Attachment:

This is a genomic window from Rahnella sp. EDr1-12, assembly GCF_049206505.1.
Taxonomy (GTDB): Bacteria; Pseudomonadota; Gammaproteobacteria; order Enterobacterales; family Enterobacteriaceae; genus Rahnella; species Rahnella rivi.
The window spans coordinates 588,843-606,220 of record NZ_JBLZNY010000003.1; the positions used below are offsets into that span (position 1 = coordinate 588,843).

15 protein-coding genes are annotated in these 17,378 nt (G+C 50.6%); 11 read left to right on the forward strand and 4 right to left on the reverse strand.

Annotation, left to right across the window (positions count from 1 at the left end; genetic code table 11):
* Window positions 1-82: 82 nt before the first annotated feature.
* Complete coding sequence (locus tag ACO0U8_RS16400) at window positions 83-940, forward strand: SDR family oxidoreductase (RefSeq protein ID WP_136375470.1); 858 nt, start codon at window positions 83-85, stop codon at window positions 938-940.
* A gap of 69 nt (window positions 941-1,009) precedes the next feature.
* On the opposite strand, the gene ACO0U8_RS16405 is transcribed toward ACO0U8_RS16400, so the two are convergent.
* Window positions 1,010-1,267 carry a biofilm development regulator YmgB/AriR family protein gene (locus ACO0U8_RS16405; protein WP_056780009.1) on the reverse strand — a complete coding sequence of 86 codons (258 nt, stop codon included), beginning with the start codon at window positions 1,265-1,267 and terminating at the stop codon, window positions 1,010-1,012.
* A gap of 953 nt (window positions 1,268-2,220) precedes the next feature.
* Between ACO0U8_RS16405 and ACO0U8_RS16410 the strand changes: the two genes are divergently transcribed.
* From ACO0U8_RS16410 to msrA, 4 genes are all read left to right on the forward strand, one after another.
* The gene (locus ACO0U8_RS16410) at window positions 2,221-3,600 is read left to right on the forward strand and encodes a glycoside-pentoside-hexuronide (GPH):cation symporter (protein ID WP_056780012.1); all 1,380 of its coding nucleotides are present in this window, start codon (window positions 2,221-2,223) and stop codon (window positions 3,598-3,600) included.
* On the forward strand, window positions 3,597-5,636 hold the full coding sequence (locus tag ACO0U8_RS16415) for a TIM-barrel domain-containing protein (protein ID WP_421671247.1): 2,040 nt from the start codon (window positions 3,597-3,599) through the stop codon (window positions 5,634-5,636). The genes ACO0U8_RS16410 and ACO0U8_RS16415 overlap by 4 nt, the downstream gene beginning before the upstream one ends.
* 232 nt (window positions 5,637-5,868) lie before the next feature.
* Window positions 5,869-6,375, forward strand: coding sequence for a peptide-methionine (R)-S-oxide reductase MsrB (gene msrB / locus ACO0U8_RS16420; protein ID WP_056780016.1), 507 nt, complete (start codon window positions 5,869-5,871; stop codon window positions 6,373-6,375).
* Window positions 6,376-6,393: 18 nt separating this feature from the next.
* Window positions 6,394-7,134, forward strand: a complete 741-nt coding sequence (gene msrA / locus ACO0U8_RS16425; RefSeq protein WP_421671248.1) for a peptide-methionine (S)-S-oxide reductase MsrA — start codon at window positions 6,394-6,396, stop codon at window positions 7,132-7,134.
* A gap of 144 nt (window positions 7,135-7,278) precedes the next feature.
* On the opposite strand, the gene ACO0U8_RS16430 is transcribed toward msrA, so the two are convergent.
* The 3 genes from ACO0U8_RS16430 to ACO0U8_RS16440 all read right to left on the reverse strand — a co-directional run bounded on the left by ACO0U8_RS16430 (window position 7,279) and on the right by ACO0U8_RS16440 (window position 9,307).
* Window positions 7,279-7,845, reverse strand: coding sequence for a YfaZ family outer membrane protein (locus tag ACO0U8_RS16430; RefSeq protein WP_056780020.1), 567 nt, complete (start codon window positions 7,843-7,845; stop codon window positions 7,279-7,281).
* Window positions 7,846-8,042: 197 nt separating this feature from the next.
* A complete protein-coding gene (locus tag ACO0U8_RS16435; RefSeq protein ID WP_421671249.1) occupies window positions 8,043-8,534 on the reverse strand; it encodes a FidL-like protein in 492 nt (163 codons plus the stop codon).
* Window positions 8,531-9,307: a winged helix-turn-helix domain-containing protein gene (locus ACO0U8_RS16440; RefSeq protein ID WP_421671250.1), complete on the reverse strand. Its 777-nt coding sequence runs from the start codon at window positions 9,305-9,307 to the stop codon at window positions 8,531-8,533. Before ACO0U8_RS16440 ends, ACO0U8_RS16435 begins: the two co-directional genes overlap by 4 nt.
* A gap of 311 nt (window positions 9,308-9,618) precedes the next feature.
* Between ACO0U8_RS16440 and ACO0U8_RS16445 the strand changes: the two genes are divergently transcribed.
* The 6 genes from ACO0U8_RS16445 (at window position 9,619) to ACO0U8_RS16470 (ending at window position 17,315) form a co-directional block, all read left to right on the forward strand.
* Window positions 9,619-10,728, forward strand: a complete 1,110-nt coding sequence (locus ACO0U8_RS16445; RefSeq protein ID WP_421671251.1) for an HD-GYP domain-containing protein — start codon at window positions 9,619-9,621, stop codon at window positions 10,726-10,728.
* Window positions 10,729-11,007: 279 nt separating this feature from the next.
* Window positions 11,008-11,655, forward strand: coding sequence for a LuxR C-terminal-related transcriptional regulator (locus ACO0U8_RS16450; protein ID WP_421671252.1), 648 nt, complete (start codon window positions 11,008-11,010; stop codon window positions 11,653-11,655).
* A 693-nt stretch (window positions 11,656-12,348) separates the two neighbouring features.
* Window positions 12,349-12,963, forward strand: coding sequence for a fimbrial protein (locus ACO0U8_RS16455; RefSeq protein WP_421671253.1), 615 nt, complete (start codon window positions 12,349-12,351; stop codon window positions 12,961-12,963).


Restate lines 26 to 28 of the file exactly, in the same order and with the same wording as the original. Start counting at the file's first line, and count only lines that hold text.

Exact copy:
* Window positions 8,531-9,307: a winged helix-turn-helix domain-containing protein gene (locus ACO0U8_RS16440; RefSeq protein ID WP_421671250.1), complete on the reverse strand. Its 777-nt coding sequence runs from the start codon at window positions 9,305-9,307 to the stop codon at window positions 8,531-8,533. Before ACO0U8_RS16440 ends, ACO0U8_RS16435 begins: the two co-directional genes overlap by 4 nt.
* A gap of 311 nt (window positions 9,308-9,618) precedes the next feature.
* Between ACO0U8_RS16440 and ACO0U8_RS16445 the strand changes: the two genes are divergently transcribed.